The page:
By the 17th century, temper indicates composure or calmness of mind ("keep/lose one's temper"), a characteristic disposition ("the cat has a good temper"), or a particular state of feeling or mind ("the captain is in a pleasant/foul temper"). Noah Webster in the 1828 An American Dictionary of the English Language noted the specific heated use of temper. Here's the full definition:

Heat of mind or passion; irritation. The boy showed a great deal of temper when I reproved him. So we say, a man of violent temper, when we speak of his irritability. [This use of the word is common, though a deviation from its original and genuine meaning.]

Origins and Meanings of 'Temperament'

Temperament, a 15th-century Latin borrowing of temperāmentum, is next in line. Based on the verb temperāre, temperāmentum evolved as a designation for a mixture of substances in proper proportion, a mean between hot and cold, a compromise between extremes, and moderation. Temperament originated with similar meanings.

… the best-founded commonwealths … have aimed at a certain mixture and temperament, partaking the several virtues of each other state, that each part drawing to itself may keep up a steady and even uprightness in common.
— John Milton, Of Reformation of Church-Discipline in England, 1641

In medieval physiology and natural philosophy, temperament was adopted as a word for the combination of the hot, cold, moist, and dry qualities that determine the nature or quality of a body or plant.

Afterwards you must mind what is the colour of the new born Infant; it is best when the colour is reddish all over the Body, for that by degrees turns daily florid: but those Children that are at first Florid or White, are most commonly of an ill temperament, Cold, Dull, and not long lived.
— John Pechey, A General Treatise of the Diseases of Infants and Children, 1697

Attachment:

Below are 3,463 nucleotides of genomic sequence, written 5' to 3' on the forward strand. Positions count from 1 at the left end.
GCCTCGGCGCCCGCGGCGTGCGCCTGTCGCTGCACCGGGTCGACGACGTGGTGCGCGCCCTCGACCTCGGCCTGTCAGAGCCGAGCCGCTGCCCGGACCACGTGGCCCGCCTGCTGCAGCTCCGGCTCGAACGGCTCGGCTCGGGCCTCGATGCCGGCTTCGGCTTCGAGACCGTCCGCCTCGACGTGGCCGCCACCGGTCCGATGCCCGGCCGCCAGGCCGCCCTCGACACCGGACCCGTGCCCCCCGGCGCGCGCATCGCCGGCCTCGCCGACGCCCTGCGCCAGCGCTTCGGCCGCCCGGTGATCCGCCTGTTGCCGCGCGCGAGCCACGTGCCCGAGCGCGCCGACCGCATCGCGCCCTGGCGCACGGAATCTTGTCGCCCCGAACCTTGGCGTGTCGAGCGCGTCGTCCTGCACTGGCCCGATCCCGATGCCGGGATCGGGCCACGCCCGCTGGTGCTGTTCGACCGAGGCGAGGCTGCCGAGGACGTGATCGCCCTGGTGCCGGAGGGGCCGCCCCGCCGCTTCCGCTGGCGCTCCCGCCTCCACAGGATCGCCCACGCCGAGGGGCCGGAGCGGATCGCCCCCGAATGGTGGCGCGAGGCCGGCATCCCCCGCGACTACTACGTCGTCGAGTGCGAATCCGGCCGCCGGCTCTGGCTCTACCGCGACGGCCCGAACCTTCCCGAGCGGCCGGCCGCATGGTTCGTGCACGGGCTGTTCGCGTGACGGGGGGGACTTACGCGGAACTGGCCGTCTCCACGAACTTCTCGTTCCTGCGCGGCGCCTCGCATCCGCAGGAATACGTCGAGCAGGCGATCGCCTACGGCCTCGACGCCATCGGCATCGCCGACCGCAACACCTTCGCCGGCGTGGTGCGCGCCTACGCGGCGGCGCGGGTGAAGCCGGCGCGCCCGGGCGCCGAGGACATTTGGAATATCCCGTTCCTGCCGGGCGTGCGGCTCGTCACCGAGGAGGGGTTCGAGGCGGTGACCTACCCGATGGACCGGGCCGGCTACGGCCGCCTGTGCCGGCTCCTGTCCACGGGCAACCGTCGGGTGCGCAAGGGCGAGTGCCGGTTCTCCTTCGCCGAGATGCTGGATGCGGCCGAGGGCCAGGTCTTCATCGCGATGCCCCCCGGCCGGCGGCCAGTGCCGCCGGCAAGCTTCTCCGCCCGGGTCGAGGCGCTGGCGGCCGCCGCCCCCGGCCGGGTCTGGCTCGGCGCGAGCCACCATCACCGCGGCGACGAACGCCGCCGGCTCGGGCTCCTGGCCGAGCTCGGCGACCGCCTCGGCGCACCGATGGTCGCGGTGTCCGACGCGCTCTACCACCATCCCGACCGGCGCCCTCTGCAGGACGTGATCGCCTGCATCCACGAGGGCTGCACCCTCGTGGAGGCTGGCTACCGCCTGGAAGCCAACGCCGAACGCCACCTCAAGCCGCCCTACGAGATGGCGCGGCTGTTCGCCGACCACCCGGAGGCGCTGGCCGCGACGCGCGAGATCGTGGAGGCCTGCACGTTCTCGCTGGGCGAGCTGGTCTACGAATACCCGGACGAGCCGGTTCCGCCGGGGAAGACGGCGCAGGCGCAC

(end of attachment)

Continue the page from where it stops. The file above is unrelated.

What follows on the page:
The Cacao nut is by temperament cold, and dry, and therefore hath adstringent parts, with which it begetteth Obstructions. Truly that it is dry, seems then sensible: and that it is cold, the universal experience of all, who say it allays thirst incredibly, and cools the Liver or any other inflamed part, seems a pregnant Argument.
— Henry Stubbe, The Indian Nectar, or a discourse concerning chocolata 1662

When it appears in the 16th century, temperature is also so used. By the late 18th century, however, this sense for both words begins to fade.

A similar context in which both temperament and temperature were used synonymously is, again, in medieval physiology in which they name the peculiar or distinguishing mental or physical character of a person as determined by the relative proportions of the bodily humors (blood, phlegm, yellow bile, and black bile) in the body. A student of medieval science asked to name the four temperaments (or temperatures) would correctly respond, "the choleric, melancholic, phlegmatic, and sanguine." This sense of temperature is now obsolete, whereas temperament is still used in this way.

Origin and Meanings of Temperature

As mentioned, temperature rises in the 16th century. It is a borrowing of Latin temperātūra, a word of similar meaning and derivation to the source of temperament, temperāmentum. Like temperament, temperature developed semantically from Latin. For both temperature and temperament, it should be noted, many of their early senses are either obsolete or archaic. Temperature, for instance, was once used to refer to a mixture or blending of elements or to a proper middle course, a mean between extremes, or moderation.